See the Macy’s Dinosaur in Herald Square

And I’m not talking about a balloon in the Thanksgiving Day parade
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Posted November 11, 2014

In Johnny Mercer’s great 1941 big-band song “Tangerine,” Helen O’Connell sang: “And I've seen clothes on Tangerine, where the label says ‘From Macy’s Mezzanine.’”

1941 is before my time, but the context of the song suggests this was not meant to be a compliment either to Tangerine or to Macy’s. Tangerine was being exposed as a bit of a fake, and Macy’s was being depicted as a mid-level department store for aspirational but price-conscious shoppers. In other words, stuff that looked like Bonwit Teller but priced like Macy’s.

But 70-plus years later, Bonwit Teller and most of those other classy New York fashion houses are gone. And Macy’s is still standing – 200 feet tall and 2.2 million square feet wide – on the same huge Herald Square pad.

Macy’s four-year, $400-million renovation is more than just the restoration of a historical building – though if that were all, it would be a pretty worthwhile project.

It’s a remake of retailing history.

When Macy’s started rebranding the nationwide empire it had acquired, it was ridiculed. “Nobody needs a department store anymore,” said all the experts. “The department store business is a dead dinosaur!”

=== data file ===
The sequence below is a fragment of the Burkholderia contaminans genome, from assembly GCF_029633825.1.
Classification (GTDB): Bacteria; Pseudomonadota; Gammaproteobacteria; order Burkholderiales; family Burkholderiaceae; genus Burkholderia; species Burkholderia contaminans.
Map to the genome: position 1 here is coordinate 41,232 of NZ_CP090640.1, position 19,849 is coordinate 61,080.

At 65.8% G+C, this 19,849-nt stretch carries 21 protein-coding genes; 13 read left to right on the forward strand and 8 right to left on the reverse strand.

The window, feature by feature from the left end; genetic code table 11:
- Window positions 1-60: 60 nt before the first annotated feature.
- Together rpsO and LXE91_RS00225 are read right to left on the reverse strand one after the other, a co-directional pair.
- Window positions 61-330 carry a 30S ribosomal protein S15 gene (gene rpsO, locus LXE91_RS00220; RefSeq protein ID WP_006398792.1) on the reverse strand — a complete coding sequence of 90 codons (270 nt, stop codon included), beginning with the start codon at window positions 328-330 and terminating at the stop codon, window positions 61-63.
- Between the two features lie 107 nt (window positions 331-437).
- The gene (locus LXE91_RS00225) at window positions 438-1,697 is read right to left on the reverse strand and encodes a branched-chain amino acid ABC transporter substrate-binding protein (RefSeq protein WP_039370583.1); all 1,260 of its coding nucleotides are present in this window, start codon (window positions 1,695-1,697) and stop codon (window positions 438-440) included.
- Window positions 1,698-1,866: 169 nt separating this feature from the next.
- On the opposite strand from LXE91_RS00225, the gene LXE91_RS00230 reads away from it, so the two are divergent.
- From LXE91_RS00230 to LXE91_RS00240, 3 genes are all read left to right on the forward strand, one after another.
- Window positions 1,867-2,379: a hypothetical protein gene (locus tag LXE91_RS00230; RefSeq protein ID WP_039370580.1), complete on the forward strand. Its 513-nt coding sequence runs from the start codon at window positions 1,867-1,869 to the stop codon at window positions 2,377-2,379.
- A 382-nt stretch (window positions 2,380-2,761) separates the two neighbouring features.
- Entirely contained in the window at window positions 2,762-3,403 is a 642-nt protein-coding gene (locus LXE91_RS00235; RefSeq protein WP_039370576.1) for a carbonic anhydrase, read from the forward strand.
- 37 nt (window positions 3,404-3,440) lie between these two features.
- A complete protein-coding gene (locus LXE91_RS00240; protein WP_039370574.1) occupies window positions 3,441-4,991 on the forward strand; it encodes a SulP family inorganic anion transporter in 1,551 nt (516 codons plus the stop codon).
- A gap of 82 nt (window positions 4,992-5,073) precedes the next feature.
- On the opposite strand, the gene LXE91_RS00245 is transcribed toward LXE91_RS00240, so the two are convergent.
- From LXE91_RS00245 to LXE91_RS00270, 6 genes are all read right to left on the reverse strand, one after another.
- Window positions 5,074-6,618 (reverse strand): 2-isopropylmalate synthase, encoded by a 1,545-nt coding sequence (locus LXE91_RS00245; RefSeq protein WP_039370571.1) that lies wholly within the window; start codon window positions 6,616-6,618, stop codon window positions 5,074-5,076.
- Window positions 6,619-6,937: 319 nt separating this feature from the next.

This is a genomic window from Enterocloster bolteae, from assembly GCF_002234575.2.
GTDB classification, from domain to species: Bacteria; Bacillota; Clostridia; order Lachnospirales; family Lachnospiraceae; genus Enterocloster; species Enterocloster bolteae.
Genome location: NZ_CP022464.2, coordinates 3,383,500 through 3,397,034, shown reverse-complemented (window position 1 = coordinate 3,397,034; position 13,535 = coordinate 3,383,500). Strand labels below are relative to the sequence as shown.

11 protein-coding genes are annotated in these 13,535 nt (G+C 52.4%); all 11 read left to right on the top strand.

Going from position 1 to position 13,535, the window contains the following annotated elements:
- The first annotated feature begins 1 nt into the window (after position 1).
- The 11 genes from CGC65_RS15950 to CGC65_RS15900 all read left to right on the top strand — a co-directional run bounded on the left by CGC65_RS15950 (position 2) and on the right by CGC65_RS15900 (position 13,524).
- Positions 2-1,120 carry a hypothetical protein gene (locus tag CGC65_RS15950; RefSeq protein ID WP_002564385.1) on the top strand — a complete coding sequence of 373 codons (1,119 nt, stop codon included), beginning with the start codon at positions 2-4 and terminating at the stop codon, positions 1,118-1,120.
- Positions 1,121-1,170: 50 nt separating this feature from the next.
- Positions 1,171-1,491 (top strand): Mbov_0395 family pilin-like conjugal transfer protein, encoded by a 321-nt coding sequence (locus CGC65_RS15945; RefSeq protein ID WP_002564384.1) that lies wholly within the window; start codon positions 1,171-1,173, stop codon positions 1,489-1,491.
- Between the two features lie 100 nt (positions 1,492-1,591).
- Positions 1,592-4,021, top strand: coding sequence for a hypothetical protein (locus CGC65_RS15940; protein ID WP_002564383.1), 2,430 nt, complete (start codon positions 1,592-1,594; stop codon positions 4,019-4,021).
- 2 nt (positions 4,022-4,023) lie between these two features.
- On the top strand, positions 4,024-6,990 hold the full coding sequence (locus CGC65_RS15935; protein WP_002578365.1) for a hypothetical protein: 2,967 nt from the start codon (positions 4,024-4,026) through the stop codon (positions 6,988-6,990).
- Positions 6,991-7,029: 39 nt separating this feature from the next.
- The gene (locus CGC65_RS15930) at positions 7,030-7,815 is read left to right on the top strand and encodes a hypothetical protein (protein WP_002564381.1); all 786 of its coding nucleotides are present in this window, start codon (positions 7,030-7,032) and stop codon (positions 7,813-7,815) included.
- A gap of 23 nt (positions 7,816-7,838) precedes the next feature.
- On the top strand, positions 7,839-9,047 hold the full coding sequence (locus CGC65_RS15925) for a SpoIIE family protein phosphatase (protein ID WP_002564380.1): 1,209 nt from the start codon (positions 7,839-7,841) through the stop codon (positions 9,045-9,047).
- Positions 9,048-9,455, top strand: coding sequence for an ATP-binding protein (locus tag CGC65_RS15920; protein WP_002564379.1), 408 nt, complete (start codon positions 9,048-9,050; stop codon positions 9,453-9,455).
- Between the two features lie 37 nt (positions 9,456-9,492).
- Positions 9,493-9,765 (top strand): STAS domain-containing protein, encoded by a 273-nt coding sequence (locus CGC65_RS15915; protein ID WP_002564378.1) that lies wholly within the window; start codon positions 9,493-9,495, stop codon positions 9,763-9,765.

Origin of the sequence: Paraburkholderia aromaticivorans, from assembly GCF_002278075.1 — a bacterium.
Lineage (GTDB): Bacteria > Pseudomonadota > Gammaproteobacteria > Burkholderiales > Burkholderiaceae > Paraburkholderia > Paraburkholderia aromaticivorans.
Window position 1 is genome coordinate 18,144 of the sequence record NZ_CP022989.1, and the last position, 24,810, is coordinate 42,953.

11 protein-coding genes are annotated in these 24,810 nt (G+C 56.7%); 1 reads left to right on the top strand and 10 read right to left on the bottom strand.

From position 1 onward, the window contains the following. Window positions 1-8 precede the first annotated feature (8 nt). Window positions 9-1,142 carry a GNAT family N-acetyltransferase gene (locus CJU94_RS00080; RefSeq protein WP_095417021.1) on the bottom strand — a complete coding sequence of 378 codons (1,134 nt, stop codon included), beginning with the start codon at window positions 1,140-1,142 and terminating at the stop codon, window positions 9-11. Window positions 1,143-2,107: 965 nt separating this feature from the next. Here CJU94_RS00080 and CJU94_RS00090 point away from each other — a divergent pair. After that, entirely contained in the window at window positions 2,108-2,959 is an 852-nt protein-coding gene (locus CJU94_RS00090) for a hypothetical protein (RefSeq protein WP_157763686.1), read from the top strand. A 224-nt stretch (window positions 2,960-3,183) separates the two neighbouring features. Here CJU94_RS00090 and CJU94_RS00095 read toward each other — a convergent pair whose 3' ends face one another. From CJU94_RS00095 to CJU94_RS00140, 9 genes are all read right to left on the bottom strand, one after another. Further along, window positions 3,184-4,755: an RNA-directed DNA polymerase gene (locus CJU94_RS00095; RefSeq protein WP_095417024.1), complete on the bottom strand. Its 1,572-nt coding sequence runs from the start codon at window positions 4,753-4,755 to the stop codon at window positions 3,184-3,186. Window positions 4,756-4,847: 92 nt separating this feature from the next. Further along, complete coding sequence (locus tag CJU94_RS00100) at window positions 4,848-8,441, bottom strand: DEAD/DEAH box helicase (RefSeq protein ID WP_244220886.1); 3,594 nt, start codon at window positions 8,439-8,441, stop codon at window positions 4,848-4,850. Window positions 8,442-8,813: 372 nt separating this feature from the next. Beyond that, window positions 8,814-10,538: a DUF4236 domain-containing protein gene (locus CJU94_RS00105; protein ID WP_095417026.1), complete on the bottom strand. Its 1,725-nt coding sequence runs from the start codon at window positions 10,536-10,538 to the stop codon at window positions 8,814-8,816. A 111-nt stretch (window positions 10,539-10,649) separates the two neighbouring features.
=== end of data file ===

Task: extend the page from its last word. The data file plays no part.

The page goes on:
But Terry Lundgren clearly won’t let Dino die. Certainly not at the biggest, most visible store in the biggest, most visible city in the U.S. And certainly not a $28-billion business that has increased 18 percent in four years.

“I’ll make this claim,” Lundgren recently told The New York Times, as the store renovation is being revealed a floor or two at a time. “There has never been a store in the world that has ever had a $400 million renovation over four years.”

If you wonder why Macy’s is pouring that amount of resources into a dinosaur, consider that 20 million people visit the store a year. Consider that travelers to Manhattan from London, Paris, Singapore – as well as from London, Ohio; Paris, Texas, and Singapore, Mich. – have Macy’s on their itinerary.

So much so that James Bellante, Macy’s senior vp of visual merchandise presentation, told me earlier this year that many foreign vendors consider Macy’s their flagship store in New York.

And Macy’s is fueling the romance with some spectacular brand concept shops in the new cathedral. (Gucci is in the house!)

You can do this, of course, if you have 2.2 million square feet of selection to work with, sprinkling high-end fashion brands among more mid-level price points and high-profit private labels. (Lundgren gleefully showed a reporter a leather boot selling for $1160 in the new Louis Vuitton shop.)

If you’re in New York on Thanksgiving Day, look upwards for a dinosaur balloon in the Macy’s parade. Then step into the dinosaur on the sidewalk. You’ll likely be amazed.

As a journalist, writer, editor and commentator, Steve Kaufman has been watching the store design industry for 20 years. He has seen the business cycle through retailtainment, minimalism, category killers, big boxes, pop-ups, custom stores, global roll-outs, international sourcing, interactive kiosks, the emergence of China, the various definitions of “branding” and Amazon.com. He has reported on the rise of brand concept shops, the demise of brand concept shops and the resurgence of brand concept shops. He has been an eyewitness to the reality that nothing stays the same, except the retailer-shopper relationship.